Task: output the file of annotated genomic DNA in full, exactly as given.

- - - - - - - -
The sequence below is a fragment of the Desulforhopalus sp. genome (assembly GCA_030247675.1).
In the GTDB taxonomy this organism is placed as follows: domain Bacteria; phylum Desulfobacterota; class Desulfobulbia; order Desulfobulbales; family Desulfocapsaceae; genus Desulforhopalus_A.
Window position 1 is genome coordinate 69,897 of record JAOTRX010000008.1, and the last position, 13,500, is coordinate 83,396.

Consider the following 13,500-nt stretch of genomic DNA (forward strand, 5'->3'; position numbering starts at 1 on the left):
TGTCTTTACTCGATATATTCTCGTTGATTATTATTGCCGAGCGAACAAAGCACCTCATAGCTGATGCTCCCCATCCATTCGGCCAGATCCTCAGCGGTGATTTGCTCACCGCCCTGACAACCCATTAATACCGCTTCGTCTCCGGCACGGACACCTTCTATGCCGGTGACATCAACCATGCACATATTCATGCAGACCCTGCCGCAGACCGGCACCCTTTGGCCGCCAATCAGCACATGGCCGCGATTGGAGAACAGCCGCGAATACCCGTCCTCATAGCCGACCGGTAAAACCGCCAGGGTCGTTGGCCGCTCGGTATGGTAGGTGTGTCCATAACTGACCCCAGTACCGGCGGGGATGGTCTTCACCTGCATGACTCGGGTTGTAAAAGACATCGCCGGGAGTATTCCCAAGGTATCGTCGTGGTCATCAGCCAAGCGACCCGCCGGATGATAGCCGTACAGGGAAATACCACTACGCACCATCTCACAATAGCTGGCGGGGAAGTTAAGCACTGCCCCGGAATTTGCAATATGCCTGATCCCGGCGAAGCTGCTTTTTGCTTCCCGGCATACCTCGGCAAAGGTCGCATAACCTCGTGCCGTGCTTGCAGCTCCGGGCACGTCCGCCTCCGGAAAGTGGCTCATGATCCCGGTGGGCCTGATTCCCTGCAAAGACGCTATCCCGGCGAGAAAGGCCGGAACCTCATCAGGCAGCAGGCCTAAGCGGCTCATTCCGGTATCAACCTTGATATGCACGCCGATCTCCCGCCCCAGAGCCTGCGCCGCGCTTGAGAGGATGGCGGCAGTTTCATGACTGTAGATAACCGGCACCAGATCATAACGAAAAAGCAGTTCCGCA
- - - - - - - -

The sequence below is a fragment of the Desulforhopalus sp. genome (assembly GCA_030247675.1).
In the GTDB taxonomy this organism is placed as follows: domain Bacteria; phylum Desulfobacterota; class Desulfobulbia; order Desulfobulbales; family Desulfocapsaceae; genus Desulforhopalus_A.
Window position 1 is genome coordinate 69,897 of record JAOTRX010000008.1, and the last position, 13,500, is coordinate 83,396.

Consider the following 13,500-nt stretch of genomic DNA (forward strand, 5'->3'; position numbering starts at 1 on the left):
TGTCTTTACTCGATATATTCTCGTTGATTATTATTGCCGAGCGAACAAAGCACCTCATAGCTGATGCTCCCCATCCATTCGGCCAGATCCTCAGCGGTGATTTGCTCACCGCCCTGACAACCCATTAATACCGCTTCGTCTCCGGCACGGACACCTTCTATGCCGGTGACATCAACCATGCACATATTCATGCAGACCCTGCCGCAGACCGGCACCCTTTGGCCGCCAATCAGCACATGGCCGCGATTGGAGAACAGCCGCGAATACCCGTCCTCATAGCCGACCGGTAAAACCGCCAGGGTCGTTGGCCGCTCGGTATGGTAGGTGTGTCCATAACTGACCCCAGTACCGGCGGGGATGGTCTTCACCTGCATGACTCGGGTTGTAAAAGACATCGCCGGGAGTATTCCCAAGGTATCGTCGTGGTCATCAGCCAAGCGACCCGCCGGATGATAGCCGTACAGGGAAATACCACTACGCACCATCTCACAATAGCTGGCGGGGAAGTTAAGCACTGCCCCGGAATTTGCAATATGCCTGATCCCGGCGAAGCTGCTTTTTGCTTCCCGGCATACCTCGGCAAAGGTCGCATAACCTCGTGCCGTGCTTGCAGCTCCGGGCACGTCCGCCTCCGGAAAGTGGCTCATGATCCCGGTGGGCCTGATTCCCTGCAAAGACGCTATCCCGGCGAGAAAGGCCGGAACCTCATCAGGCAGCAGGCCTAAGCGGCTCATTCCGGTATCAACCTTGATATGCACGCCGATCTCCCGCCCCAGAGCCTGCGCCGCGCTTGAGAGGATGGCGGCAGTTTCATGACTGTAGATAACCGGCACCAGATCATAACGAAAAAGCAGTTCCGCA